Energy Futures Moving Higher

On June 5, 2013 by TradingDesk
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Energy futures are moving higher for a third straight day, shrugging off a global sell-off in stocks, after last night’s API report stunned many by showing a 7.8 million barrel drop in domestic inventory. Yesterday, overnight gains were wiped out early in the session and it appeared that prices were ready for another move lower, until news broke that South Korea would be boost tax incentives for crude imports originating outside of the Middle East. The move is expected to boost Brent deliveries to the 5th largest oil importer in the world, and helped the European grade rally more than a dollar for the day, which pulled refined products in the US higher despite a flat WTI contract.

The bounce so far this week has put futures back in the middle of their sideways trading range, and created yet another layer of support in the mid $2.70s that must be broken if a real price drop is to be seen. For now, charts remain fairly neutral, with some limited suggestion of further selling to come.

While energy commodities appear content to tread water, it’s a busy day in global stock trading after Japan’s prime minister failed to impress markets with the latest step in his stimulus plan to stem 15 years of deflation, and Eurozone GDP fell again in Q1 as the recession in the area now approaches 2 years in length. Asian markets dropped 2-4% and European shares are down 1-2%. So far the selling hasn’t picked up in the US, but if this sentiment travels, it could mean the end of the week’s price gains.

Market Update

Market Update

Early Stages of a New Bear Market

On June 4, 2013 by TradingDesk
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Energy prices are moving fractionally higher this morning, after increases of 1-2% yesterday blamed largely on north sea crude field maintenance which could limit the delivery schedule of Forties-grade crude, a key component in the Brent crude quartet. Stock markets also recovered nicely following their worst day of the year to end May, with a Reuters headline perhaps putting things in the best perspective, saying that, “Global shares recovered from one-month lows on Tuesday…after weak U.S. data calmed concerns about an early cut in central bank stimulus.” So, in short, bad news is good news for now.

Despite the bounce in prices, chart continue to give slight favor to lower prices, with some indicators now suggesting we are in the early stages of a new bear market. Fundamentally, record oil supplies in the US and weak global demand should keep a cap on buying for now, although since we have entered the official Hurricane season, a storm-induced threat is always on the horizon. Speaking of which, a very large but unorganized system is developing over the Western Caribbean today, and is forecast to bring heavy rains to the southern half of Florida, and along the East Coast over the next week. While it appears unlikely that this storm will do any damage to energy infrastructure, it’s a great reminder that half of the country’s refineries are susceptible to hurricane damage, and with diesel and crude exports from the gulf coast becoming a more important part of the global supply & demand balance, the impacts of a storm could be more wide-spread than ever.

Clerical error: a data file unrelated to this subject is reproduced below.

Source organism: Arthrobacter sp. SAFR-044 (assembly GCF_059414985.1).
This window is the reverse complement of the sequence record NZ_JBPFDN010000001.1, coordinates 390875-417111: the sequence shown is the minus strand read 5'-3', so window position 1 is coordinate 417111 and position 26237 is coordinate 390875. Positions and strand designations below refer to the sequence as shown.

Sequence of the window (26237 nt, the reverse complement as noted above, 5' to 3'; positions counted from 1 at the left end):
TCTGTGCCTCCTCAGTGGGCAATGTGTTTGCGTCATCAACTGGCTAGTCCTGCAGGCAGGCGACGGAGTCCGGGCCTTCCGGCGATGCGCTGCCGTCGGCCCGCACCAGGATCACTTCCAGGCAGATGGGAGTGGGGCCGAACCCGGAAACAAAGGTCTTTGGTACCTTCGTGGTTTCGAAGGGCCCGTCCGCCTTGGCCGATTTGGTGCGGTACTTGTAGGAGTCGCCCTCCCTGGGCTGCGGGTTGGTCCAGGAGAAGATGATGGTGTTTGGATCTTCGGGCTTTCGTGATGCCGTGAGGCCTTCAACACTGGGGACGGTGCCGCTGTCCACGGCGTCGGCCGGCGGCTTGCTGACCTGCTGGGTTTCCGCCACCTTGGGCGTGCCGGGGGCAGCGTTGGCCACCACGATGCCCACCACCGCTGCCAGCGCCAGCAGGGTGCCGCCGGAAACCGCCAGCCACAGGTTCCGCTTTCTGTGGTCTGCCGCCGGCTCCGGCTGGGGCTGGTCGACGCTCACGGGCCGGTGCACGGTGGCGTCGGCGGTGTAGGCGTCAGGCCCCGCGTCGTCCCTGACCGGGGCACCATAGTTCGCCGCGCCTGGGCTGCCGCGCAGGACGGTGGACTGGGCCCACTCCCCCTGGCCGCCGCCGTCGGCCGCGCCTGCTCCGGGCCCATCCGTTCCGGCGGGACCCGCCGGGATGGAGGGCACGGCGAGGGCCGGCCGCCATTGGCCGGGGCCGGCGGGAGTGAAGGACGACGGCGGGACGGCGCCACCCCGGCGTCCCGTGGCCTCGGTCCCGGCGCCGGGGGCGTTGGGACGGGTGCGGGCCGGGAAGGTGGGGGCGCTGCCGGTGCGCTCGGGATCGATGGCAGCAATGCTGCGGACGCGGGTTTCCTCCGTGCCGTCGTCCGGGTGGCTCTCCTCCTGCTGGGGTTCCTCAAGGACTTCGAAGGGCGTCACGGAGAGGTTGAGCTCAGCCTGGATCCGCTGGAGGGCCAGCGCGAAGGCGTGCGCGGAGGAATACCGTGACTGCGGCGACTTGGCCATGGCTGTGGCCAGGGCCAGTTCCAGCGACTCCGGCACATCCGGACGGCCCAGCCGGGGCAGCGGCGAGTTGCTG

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Market Update June 4

 

Studies Give Slight Favor to Lower Prices in June

On June 3, 2013 by TradingDesk
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Energy prices ended May on a weak note, following US equities sharply lower on Friday. Overnight, the selling started up again on weak economic data from Europe and Asia, with refined products hitting their lowest levels since the first trading day of May, and Brent crude breaking below $100/barrel. The losses were quickly reversed however, following news of an unplanned disruption at a major oil field in the North Sea – which is already scheduled for a heavy maintenance period over the next two months – and just like that products traded 7-8 cents above their overnight lows. Violent protests in Turkey do not appear to have any physical or psychological impact on energy prices yet, but the risk of a contagion event like we saw during the Arab Spring is never far from the minds of many traders.

As we begin June, technical and fundamental studies give slight favor to lower prices across the board in energies, although a clearly bearish trend has not yet formed. Speculative length surged in Brent crude yet again last week, perhaps anticipating shortages due to the maintenance scheduled, while US contracts moved little. With global economies muddling through, discussions of FED “tapering” becoming commonplace, US crude production surging, and OPEC holding its output flat, oilfield maintenance & middle east flare ups may be the only hope for bulls over the next month.

CLICK HERE for a PDF of today’s charts

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